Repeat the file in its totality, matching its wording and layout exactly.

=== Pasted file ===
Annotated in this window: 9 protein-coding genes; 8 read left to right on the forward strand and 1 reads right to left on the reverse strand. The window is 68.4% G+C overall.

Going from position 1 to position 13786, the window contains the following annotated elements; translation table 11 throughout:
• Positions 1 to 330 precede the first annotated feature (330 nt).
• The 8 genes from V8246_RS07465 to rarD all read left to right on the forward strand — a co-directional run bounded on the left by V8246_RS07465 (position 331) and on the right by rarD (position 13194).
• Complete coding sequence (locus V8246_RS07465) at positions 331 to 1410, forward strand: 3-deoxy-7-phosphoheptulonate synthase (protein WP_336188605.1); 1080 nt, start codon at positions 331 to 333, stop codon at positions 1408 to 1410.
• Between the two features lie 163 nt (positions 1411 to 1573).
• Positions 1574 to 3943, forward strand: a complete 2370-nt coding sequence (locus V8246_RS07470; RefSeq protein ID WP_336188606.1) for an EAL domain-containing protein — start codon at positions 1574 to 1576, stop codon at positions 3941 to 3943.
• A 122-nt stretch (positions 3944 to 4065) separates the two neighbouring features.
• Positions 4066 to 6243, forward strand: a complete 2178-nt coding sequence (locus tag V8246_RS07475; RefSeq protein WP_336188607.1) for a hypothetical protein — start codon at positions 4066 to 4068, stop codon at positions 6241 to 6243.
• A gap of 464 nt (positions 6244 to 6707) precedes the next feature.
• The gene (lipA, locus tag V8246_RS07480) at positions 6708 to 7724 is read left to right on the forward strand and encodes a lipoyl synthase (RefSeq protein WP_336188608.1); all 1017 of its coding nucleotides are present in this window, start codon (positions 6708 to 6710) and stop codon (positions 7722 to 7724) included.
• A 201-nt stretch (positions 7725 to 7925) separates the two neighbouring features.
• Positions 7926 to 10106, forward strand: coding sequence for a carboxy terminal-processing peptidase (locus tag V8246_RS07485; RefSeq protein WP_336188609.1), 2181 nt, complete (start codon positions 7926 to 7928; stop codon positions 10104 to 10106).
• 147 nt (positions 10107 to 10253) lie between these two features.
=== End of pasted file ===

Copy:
Annotated in this window: 9 protein-coding genes; 8 read left to right on the forward strand and 1 reads right to left on the reverse strand. The window is 68.4% G+C overall.

Going from position 1 to position 13786, the window contains the following annotated elements; translation table 11 throughout:
• Positions 1 to 330 precede the first annotated feature (330 nt).
• The 8 genes from V8246_RS07465 to rarD all read left to right on the forward strand — a co-directional run bounded on the left by V8246_RS07465 (position 331) and on the right by rarD (position 13194).
• Complete coding sequence (locus V8246_RS07465) at positions 331 to 1410, forward strand: 3-deoxy-7-phosphoheptulonate synthase (protein WP_336188605.1); 1080 nt, start codon at positions 331 to 333, stop codon at positions 1408 to 1410.
• Between the two features lie 163 nt (positions 1411 to 1573).
• Positions 1574 to 3943, forward strand: a complete 2370-nt coding sequence (locus V8246_RS07470; RefSeq protein ID WP_336188606.1) for an EAL domain-containing protein — start codon at positions 1574 to 1576, stop codon at positions 3941 to 3943.
• A 122-nt stretch (positions 3944 to 4065) separates the two neighbouring features.
• Positions 4066 to 6243, forward strand: a complete 2178-nt coding sequence (locus tag V8246_RS07475; RefSeq protein WP_336188607.1) for a hypothetical protein — start codon at positions 4066 to 4068, stop codon at positions 6241 to 6243.
• A gap of 464 nt (positions 6244 to 6707) precedes the next feature.
• The gene (lipA, locus tag V8246_RS07480) at positions 6708 to 7724 is read left to right on the forward strand and encodes a lipoyl synthase (RefSeq protein WP_336188608.1); all 1017 of its coding nucleotides are present in this window, start codon (positions 6708 to 6710) and stop codon (positions 7722 to 7724) included.
• A 201-nt stretch (positions 7725 to 7925) separates the two neighbouring features.
• Positions 7926 to 10106, forward strand: coding sequence for a carboxy terminal-processing peptidase (locus tag V8246_RS07485; RefSeq protein WP_336188609.1), 2181 nt, complete (start codon positions 7926 to 7928; stop codon positions 10104 to 10106).
• 147 nt (positions 10107 to 10253) lie between these two features.